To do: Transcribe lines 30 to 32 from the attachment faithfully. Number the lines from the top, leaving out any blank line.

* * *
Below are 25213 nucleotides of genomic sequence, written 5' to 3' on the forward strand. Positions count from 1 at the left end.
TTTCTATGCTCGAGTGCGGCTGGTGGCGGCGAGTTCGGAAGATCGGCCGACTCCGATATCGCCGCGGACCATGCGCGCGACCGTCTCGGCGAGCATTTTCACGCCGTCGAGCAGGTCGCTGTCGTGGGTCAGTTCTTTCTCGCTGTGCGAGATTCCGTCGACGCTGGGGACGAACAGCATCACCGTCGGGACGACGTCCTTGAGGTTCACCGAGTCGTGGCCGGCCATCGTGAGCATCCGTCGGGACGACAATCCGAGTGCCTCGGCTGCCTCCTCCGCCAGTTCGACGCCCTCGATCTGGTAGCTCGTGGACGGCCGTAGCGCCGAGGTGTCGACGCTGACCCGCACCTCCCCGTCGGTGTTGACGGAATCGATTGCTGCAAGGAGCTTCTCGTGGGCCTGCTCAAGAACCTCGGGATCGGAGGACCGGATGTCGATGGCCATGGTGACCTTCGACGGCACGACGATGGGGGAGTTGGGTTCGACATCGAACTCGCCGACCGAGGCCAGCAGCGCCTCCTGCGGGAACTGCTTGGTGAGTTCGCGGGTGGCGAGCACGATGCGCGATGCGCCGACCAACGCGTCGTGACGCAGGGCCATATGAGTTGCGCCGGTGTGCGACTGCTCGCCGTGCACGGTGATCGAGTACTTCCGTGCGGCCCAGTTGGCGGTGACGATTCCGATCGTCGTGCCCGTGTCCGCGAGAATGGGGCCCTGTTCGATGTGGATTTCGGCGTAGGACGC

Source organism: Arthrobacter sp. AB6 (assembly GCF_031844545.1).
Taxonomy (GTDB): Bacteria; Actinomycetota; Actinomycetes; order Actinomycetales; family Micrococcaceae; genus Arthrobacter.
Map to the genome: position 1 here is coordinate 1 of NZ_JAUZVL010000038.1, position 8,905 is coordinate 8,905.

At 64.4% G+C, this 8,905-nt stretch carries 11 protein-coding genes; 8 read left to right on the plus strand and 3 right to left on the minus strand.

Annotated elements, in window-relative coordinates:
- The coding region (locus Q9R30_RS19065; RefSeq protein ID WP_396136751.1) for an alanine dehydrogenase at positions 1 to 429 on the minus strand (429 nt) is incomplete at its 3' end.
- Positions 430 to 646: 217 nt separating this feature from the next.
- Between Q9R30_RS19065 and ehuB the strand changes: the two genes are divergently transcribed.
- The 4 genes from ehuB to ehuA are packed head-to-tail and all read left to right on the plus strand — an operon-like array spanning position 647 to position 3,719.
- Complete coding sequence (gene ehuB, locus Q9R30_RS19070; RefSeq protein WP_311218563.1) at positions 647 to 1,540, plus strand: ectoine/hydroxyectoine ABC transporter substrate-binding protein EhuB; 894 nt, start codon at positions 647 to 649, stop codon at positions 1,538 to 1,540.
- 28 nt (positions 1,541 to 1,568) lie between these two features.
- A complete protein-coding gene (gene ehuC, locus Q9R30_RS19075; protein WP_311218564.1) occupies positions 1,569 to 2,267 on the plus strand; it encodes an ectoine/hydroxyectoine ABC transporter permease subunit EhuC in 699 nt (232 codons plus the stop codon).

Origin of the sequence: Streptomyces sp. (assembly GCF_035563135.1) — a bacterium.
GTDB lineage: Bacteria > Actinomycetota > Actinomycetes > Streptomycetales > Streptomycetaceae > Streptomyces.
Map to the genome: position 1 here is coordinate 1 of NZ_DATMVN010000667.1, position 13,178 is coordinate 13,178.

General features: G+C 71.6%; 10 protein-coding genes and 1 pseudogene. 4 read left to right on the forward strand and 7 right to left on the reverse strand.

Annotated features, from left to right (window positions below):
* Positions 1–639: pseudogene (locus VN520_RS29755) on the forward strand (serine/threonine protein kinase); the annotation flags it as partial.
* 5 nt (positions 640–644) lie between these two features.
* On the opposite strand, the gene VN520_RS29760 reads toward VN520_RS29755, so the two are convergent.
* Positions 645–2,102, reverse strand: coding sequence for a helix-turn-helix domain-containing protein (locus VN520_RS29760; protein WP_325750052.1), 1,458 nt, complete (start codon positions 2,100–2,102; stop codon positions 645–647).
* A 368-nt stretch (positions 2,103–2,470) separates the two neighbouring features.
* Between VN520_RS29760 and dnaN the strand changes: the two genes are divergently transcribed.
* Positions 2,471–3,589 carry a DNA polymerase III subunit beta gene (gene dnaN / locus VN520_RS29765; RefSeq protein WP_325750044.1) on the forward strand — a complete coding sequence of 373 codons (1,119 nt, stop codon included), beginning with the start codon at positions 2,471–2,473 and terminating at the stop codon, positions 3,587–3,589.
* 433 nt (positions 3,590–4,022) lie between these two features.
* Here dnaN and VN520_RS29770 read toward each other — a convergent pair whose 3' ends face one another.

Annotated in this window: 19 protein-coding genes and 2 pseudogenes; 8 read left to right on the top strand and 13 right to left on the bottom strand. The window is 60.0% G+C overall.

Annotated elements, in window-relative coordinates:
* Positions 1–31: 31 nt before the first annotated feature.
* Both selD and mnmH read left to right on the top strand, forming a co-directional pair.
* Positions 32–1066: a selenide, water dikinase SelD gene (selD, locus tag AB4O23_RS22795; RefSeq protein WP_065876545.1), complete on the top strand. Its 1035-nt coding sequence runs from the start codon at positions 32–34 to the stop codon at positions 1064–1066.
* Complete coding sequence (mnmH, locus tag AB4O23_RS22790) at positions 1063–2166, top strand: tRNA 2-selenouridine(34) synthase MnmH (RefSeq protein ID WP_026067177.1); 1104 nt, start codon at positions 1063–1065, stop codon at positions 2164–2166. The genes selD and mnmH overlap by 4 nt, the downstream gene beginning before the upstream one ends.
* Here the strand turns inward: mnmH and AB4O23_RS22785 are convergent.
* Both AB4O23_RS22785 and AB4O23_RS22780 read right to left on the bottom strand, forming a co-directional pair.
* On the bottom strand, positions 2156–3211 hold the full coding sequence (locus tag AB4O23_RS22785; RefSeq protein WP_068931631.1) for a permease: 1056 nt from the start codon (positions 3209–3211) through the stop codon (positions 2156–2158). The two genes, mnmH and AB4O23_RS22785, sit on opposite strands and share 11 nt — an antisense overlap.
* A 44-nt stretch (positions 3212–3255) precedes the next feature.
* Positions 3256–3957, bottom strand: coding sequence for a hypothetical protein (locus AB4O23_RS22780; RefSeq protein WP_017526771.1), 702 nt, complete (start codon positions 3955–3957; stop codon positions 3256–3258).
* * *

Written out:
Annotated elements, in window-relative coordinates:
* Positions 1–31: 31 nt before the first annotated feature.
* Both selD and mnmH read left to right on the top strand, forming a co-directional pair.